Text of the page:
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The West Windsor Environmental Club, a group of high school environmental activists, first met at a township meeting on Nov. 18, 2019.
Addressed at that meeting was a single use plastic bag ban ordinance, and we stood before the town council and audience and spoke out in support of it: “Implementing this ordinance will benefit our town and ameliorate the environmental state of our planet. We don’t want ourselves and future generations to have to live in a community that is polluted, and banning plastic bags is a necessary first step in addressing the problem.”
The room filled with applause as we concluded, because who wouldn’t listen to the riveting words of the town’s youth? Well not even a month later, Mayor Marathe vetoed the ordinance.
We had even sent him an e-mail following our speech, urging him not to veto it, yet we received no reply or explanation as to why he did. But for whatever his reasons were, politics have no place in this pressing issue as plastic bags harm our ecosystem and destroy our world.
At that same township meeting, I first met Tirza Wahrman, a committed member (and now vice chair) of the West Windsor Environmental Commission. She congratulated us on our speech and collected our names and emails to involve us in the Commission and future township events.
Since that day, Tirza has been sending us emails and talking to me about every development in the Commission’s work and how my club can help. She recognizes the importance of getting the youth of West Windsor involved in the town, as each decision made impacts us the most.
My club has been to Commission meetings and events, such as reusable bag giveaways, where we have directly worked with Tirza. Her transparency and genuine dedication to her work allows us to feel included and understand what is going on in our town.
Tirza has the absolute support of our club members (me, Seher Talukdar, Tiffany Kemeklis, Eva Hu, Amira Adarkwah, Anitra Krishnan, Akshita Prakash, Sahana Senthilkumar, Arshia Tadipatri, Sakhee Daga, Vivien Huang, Nicole Wang, Leel Dias), as well as all environmentally-conscious students across West Windsor.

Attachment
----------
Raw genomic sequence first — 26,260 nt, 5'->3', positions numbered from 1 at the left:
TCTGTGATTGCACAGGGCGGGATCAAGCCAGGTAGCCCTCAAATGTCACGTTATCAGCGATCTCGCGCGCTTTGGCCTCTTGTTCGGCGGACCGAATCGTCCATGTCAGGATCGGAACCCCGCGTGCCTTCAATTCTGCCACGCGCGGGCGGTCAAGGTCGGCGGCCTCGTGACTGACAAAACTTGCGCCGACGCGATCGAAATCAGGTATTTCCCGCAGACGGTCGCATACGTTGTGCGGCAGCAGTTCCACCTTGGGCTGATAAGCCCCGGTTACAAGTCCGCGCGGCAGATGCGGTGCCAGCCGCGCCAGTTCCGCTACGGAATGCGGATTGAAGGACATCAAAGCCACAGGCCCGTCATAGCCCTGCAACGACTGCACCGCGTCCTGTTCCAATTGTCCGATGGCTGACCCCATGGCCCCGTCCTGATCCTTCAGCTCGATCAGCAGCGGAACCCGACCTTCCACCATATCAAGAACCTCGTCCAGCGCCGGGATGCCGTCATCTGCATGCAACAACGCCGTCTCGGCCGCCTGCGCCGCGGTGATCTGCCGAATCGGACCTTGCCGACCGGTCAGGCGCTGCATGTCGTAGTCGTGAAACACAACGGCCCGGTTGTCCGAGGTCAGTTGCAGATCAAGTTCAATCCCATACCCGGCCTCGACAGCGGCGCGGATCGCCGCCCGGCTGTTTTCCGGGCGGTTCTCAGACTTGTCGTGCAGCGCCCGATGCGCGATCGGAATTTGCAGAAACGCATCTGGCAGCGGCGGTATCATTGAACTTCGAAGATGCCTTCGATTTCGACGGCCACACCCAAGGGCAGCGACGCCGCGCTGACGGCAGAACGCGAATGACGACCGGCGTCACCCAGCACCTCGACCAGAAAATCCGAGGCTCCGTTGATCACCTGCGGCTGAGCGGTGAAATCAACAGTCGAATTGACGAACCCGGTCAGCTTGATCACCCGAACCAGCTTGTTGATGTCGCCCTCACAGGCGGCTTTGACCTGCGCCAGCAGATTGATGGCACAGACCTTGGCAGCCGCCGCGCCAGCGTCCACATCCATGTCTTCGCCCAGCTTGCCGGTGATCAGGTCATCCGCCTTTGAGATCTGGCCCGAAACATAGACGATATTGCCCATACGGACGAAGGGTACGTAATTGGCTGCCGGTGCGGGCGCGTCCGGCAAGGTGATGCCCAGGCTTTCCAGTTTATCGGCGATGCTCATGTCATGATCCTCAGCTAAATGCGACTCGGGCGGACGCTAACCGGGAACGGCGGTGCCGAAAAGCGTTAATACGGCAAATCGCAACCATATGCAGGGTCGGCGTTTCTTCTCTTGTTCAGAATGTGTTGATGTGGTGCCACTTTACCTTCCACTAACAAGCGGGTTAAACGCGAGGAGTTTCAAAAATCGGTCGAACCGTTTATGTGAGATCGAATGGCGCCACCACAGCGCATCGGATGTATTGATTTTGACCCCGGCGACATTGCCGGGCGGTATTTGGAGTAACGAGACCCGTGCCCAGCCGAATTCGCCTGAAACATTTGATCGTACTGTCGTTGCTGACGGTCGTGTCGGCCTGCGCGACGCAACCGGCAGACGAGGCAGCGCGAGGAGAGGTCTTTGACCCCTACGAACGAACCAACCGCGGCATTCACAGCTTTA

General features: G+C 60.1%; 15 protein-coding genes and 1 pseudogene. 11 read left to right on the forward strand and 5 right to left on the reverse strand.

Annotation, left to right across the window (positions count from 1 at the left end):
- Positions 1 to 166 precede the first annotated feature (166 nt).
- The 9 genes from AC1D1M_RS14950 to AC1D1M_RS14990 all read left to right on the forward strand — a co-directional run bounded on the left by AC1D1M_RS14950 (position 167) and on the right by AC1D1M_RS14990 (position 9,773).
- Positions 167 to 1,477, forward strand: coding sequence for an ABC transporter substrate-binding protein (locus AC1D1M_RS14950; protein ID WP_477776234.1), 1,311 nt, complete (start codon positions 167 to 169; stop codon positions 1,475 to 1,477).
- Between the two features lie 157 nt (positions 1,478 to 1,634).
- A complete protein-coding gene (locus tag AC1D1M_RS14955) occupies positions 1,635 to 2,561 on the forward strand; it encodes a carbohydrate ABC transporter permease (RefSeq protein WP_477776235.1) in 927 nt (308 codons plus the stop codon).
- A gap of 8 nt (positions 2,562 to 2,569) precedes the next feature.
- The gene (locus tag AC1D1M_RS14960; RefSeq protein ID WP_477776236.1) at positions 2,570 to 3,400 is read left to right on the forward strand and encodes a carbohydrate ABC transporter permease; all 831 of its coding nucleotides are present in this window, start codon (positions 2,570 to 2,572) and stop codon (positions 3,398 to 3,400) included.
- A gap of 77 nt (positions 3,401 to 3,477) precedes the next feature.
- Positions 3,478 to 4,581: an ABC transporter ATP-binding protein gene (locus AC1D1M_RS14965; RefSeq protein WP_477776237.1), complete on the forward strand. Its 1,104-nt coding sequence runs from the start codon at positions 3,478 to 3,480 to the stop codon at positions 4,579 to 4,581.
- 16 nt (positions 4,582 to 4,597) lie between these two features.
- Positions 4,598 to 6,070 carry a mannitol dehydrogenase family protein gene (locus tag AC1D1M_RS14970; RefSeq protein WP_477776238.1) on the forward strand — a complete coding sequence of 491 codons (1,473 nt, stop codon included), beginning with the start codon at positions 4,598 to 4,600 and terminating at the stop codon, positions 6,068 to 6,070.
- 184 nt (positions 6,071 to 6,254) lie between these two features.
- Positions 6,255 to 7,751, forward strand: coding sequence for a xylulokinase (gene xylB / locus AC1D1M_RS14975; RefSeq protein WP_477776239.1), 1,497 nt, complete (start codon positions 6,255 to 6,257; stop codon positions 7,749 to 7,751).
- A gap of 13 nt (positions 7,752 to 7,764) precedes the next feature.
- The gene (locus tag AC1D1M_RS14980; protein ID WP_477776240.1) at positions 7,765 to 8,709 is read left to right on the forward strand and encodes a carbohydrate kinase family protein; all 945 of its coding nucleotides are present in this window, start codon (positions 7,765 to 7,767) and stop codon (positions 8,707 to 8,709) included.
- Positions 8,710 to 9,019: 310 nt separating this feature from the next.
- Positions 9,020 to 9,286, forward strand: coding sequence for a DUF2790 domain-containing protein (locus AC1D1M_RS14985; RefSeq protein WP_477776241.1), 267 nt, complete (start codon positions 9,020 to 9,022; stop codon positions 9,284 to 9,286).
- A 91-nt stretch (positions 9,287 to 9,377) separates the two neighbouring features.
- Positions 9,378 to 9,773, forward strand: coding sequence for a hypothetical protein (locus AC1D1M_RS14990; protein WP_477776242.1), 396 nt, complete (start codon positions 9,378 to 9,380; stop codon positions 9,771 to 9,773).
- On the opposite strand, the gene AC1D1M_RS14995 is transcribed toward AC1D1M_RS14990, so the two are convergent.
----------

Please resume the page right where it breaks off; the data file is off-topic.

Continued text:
As minors, we can’t vote, so we encourage you to make the right decision for our town and vote Tirza Wahrman for Mayor.
For more information about the West Windsor Environmental Club, visit westwindsorenviron.wixsite.com/website.
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The current plan for the large south Clarksville Road tract (American Cyanamid/Howard Hughes property) in West Windsor is to build nine warehouses on 653 acres.
I have in mind an inspiring and innovative alternative. Consider the success of the 42-acre Grounds for Sculpture in Hamilton Township and contemplate a museum/park and tech incubator center for drones and robotics.
It could offer on-site ancillary learning for schools in the area, as well as technology expanding full-time, part-time and summer jobs for adults and local teens. It could be designed to maintain much of the green space the community values, along with wetland mitigation areas, which are needed to reduce flooding.
Seoul, Korea is planning a Robot Science Museum to spur “public education in robots and raise awareness.” (SmithsonianMag.com, February 22, 2019), although my concept is broader. I think such a concept could dramatically enhance quality of life in our community now and for the future.
Perhaps we could leverage private and public money. An endeavor of this type could bring major excitement to the community and knit together the diverse skills, intellectual talents and resources of our residents.
Grounds for Sculpture is a compelling model showing if you develop an idea with great vision, people will come.
We need a mayor in West Windsor who will support a progressive future for West Windsor that advances science, education and a healthy environment. Tirza Wahrman has my vote.